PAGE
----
Bus Company Tries to Lure Customers with $1 Fare on Midwest Routes

A new bus line in Chicago is hoping $1 seats can pull in passengers tired of expensive gas and plane tickets. Students and seniors, in particular, are being targeted by the company. Megabus.com is offering some seats for just a dollar between Chicago and eight Midwestern cities.

Copyright © 2006 NPR. For personal, noncommercial use only. See Terms of Use. For other uses, prior permission required.

STEVE INSKEEP, host:

Anybody who's tired of the politics in Indiana can soon take a very cheap trip out. That's one of the states served by a new bus company, which will begin service in one week, linking Chicago, Illinois and eight other Midwest cities. Some seats will sell for as little as a dollar.

Megabus.com is borrowing from the business model of the discount airlines and offering express service as well as online booking. NPR's David Schaper reports.

DAVID SCHAPER reporting:

There's something different about Megabus.com. It's apparent from the moment you first see a Megabus.

Mr. DALE MOSER (President and CEO, Coach USA): This is a blue bus with very distinctive yellow graphics on it.

SCHAPER: Dale Moser is president and CEO of Coach USA, which operate Megabus. Standing next to one of his bright, blue buses, Moser says another distinctive feature is that all tickets will only be sold over the Internet in advance, no walk-up ticket buying like on Greyhound, Amtrak, or most airlines.

But Moser promises Megabus fares will be cheaper than driving to Chicago from its eight cities: Detroit, Cleveland, Columbus, Cincinnati, Indianapolis, St. Louis, Milwaukee, and Minneapolis.

Mr. MOSER: With the high cost of fuel, the congestion at airports, high parking prices at airports, waiting in lines to get it through security, we just thought that the market could use an alternative.

SCHAPER: Moser says every bus will have a few seats selling for one dollar each way, plus a fifty-cent booking fee. After those are sold out, prices rise to five bucks, then eight, ten, and maybe higher, depending on the route. All routes are to and from Chicago, not between the other cities.

And because Megabus service will be express, with no stops in smaller cities in between, Moser says it will attract what he calls silver surfers.

Mr. MOSER: Those who are maybe retired, and they're looking for a way to go around and visit family, friends, or just go see the country and have a low-cost way to do it. The other demographic seems to be those under the age of 30.

Professor JOSEPH SCHWIETERMAN (Director, Chaddick Institute of Metropolitan Development, DePaul University): Well, those of us watching the inner city bus industry, it's been a long time since we really had some good news.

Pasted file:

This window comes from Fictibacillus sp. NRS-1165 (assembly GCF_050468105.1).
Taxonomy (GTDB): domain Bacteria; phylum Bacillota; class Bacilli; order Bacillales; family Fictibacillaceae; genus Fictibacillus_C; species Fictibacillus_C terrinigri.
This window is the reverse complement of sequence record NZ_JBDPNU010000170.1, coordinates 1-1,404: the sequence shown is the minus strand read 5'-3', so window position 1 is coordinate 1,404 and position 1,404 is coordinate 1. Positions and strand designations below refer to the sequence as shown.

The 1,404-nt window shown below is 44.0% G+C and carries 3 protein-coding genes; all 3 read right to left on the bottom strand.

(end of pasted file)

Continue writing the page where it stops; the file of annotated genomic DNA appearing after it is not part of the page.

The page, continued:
SCHAPER: Joe Schwieterman is director of DePaul University's Chaddick Institute of Urban Planning in Chicago. He says just offering super low fares won't be enough to make the new bus service successful.

Mr. SCHWIETERMAN: Usually, travelers that take the bus find there's some reason they're forced away from the airport or the car, of course, and price isn't going to drive people, you know, out of their cars to make that happen too quickly. So, it may be a tough go with the discount route.

SCHAPER: But Morningstar transportation stock analyst Marisa Thompson says, with airfares rising right now, the timing is right for Megabus to attract some air travelers who will no longer be able to get rock bottom fares on short Midwest flights.

Ms. MARISA THOMPSON (Stock Analyst, Morningstar Investment Research Site): There's definitely have to be a smaller group of people, a very niche group of people who aren't as concerned about the time constraints.

SCHAPER: One other difference: Megabus will have no bus stations, just a sign at a downtown curb at each city. And since the Midwest has plenty of windy, wet, and cold days, representatives of Amtrak and Greyhound say they believe most customers will prefer their warm, dry, and safe seats indoors, while they wait to travel. David Schaper, NPR News, Chicago.

Copyright © 2006 NPR. All rights reserved. No quotes from the materials contained herein may be used in any media without attribution to NPR. This transcript is provided for personal, noncommercial use only, pursuant to our Terms of Use. Any other use requires NPR's prior permission. Visit our permissions page for further information.

NPR transcripts are created on a rush deadline by a contractor for NPR, and accuracy and availability may vary. This text may not be in its final form and may be updated or revised in the future. Please be aware that the authoritative record of NPR's programming is the audio.

Comments

 

Please keep your community civil. All comments must follow the NPR.org Community rules and terms of use, and will be moderated prior to posting. NPR reserves the right to use the comments we receive, in whole or in part, and to use the commenter's name and location, in any medium. See also the Terms of Use, Privacy Policy and Community FAQ.

Support comes from: